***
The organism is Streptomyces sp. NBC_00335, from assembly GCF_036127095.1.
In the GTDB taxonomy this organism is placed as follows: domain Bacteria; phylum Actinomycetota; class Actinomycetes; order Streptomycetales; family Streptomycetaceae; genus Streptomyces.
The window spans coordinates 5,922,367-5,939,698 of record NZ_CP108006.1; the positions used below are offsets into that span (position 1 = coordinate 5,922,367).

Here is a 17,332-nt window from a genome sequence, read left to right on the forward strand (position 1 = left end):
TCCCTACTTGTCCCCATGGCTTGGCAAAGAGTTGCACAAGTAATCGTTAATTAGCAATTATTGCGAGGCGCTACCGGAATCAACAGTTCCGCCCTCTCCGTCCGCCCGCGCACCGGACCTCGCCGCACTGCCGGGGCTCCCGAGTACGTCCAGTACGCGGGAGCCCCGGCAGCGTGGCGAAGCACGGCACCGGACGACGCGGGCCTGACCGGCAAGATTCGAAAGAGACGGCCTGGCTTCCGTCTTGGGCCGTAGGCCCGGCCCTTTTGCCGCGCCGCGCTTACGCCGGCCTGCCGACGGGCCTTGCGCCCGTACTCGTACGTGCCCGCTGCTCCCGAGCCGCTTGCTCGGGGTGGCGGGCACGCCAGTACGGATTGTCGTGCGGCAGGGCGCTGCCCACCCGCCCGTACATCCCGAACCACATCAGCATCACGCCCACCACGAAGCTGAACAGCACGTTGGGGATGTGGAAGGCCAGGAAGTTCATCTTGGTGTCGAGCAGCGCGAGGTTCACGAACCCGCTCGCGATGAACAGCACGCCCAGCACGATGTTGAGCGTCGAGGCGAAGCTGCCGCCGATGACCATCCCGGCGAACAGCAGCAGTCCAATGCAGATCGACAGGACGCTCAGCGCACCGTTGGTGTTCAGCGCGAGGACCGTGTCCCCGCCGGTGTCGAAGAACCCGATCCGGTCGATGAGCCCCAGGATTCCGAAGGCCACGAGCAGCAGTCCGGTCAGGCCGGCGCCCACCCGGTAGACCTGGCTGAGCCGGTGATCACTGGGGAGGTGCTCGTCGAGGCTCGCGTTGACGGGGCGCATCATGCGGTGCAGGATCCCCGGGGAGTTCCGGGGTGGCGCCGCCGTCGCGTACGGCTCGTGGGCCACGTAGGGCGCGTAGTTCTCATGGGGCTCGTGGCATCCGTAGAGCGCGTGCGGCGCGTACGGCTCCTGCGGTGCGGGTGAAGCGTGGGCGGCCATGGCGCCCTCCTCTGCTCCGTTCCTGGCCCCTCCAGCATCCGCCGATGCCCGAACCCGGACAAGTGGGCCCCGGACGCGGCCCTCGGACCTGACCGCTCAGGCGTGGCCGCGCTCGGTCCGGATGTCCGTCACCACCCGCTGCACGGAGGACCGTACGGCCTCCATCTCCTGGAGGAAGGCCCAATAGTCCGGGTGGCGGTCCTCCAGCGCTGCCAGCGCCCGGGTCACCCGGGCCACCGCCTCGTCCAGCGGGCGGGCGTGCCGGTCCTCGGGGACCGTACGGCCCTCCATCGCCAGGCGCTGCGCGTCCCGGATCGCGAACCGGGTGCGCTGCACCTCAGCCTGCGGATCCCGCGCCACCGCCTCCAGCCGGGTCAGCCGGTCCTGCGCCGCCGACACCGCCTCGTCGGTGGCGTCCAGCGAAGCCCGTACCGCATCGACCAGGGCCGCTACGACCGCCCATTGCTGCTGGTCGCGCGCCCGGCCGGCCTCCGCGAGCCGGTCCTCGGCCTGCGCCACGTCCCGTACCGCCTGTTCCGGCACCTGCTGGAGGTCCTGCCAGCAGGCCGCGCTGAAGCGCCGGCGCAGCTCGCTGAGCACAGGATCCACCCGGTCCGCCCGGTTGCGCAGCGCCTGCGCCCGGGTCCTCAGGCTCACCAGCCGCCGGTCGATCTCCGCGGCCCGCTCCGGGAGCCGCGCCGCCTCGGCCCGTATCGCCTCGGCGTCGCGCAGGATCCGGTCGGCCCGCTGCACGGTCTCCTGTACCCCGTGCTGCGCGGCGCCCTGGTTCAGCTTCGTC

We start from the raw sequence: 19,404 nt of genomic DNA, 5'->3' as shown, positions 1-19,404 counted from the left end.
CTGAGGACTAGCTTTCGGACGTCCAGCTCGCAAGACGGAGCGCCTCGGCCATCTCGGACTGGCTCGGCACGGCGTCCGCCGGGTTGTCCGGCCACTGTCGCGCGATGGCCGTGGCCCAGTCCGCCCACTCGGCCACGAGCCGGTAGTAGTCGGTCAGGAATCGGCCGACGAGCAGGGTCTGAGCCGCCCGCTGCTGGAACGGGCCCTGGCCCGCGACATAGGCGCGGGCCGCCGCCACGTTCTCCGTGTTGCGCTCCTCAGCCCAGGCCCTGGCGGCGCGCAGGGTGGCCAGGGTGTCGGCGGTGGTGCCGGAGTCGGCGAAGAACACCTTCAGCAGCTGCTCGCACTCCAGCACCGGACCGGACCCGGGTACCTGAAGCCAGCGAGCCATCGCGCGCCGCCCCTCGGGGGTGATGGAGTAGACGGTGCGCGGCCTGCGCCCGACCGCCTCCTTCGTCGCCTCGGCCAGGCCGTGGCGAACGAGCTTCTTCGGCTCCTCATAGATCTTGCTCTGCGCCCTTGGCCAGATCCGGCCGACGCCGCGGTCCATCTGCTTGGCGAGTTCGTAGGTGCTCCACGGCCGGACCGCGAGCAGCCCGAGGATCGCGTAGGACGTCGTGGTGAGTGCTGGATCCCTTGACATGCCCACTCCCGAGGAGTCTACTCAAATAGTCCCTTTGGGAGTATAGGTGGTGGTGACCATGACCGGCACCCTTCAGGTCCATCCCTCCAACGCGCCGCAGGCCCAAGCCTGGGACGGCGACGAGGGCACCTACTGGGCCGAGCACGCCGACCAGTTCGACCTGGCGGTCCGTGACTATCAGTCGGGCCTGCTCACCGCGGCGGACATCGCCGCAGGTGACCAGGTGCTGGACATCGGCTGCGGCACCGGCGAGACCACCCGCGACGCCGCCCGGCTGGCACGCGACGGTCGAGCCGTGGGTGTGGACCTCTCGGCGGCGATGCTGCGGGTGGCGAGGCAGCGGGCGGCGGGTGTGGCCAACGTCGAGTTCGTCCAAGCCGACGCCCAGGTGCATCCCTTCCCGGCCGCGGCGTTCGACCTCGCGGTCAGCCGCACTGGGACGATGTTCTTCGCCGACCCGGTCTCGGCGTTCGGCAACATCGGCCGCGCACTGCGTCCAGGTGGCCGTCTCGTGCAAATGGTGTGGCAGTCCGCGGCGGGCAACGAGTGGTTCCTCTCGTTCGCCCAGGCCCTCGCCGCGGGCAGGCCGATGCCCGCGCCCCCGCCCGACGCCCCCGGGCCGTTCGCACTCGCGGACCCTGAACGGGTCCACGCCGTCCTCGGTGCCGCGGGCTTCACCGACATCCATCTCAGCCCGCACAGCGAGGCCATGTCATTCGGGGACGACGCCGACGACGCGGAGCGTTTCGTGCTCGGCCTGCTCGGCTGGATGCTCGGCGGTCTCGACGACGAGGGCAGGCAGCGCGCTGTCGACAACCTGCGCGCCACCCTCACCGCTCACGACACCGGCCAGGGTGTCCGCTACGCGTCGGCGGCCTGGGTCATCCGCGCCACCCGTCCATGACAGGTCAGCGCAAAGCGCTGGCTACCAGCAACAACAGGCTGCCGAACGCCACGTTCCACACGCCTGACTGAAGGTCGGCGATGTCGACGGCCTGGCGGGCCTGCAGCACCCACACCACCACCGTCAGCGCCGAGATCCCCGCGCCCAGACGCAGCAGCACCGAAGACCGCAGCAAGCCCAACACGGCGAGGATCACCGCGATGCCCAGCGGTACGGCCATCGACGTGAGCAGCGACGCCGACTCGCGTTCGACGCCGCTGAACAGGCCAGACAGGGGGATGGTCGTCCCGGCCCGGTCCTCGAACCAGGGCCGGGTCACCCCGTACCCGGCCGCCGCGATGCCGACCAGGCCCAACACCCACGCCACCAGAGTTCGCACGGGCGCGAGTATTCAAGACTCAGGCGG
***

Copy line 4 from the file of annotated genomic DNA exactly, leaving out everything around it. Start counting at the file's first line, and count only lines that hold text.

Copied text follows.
Here is a 17,332-nt window from a genome sequence, read left to right on the forward strand (position 1 = left end):